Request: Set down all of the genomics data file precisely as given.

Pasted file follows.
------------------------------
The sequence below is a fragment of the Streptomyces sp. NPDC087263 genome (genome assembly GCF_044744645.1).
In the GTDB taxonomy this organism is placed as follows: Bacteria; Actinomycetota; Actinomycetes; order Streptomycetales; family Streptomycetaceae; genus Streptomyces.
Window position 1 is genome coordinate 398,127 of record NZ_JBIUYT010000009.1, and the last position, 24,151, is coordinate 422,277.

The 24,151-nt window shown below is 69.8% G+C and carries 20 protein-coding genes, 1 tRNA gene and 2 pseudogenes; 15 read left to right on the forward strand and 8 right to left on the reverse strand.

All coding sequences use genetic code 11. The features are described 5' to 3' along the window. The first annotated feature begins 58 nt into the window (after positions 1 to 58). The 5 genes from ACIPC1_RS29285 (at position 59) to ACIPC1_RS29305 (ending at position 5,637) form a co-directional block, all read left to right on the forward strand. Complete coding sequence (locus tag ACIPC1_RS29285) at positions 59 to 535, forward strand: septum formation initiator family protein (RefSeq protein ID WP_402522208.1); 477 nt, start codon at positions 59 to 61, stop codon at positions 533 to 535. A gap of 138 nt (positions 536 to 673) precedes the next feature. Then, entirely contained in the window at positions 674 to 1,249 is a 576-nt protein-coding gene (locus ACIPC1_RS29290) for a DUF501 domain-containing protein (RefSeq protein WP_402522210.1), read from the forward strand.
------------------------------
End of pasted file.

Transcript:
The sequence below is a fragment of the Streptomyces sp. NPDC087263 genome (genome assembly GCF_044744645.1).
In the GTDB taxonomy this organism is placed as follows: Bacteria; Actinomycetota; Actinomycetes; order Streptomycetales; family Streptomycetaceae; genus Streptomyces.
Window position 1 is genome coordinate 398,127 of record NZ_JBIUYT010000009.1, and the last position, 24,151, is coordinate 422,277.

The 24,151-nt window shown below is 69.8% G+C and carries 20 protein-coding genes, 1 tRNA gene and 2 pseudogenes; 15 read left to right on the forward strand and 8 right to left on the reverse strand.

All coding sequences use genetic code 11. The features are described 5' to 3' along the window. The first annotated feature begins 58 nt into the window (after positions 1 to 58). The 5 genes from ACIPC1_RS29285 (at position 59) to ACIPC1_RS29305 (ending at position 5,637) form a co-directional block, all read left to right on the forward strand. Complete coding sequence (locus tag ACIPC1_RS29285) at positions 59 to 535, forward strand: septum formation initiator family protein (RefSeq protein ID WP_402522208.1); 477 nt, start codon at positions 59 to 61, stop codon at positions 533 to 535. A gap of 138 nt (positions 536 to 673) precedes the next feature. Then, entirely contained in the window at positions 674 to 1,249 is a 576-nt protein-coding gene (locus ACIPC1_RS29290) for a DUF501 domain-containing protein (RefSeq protein WP_402522210.1), read from the forward strand.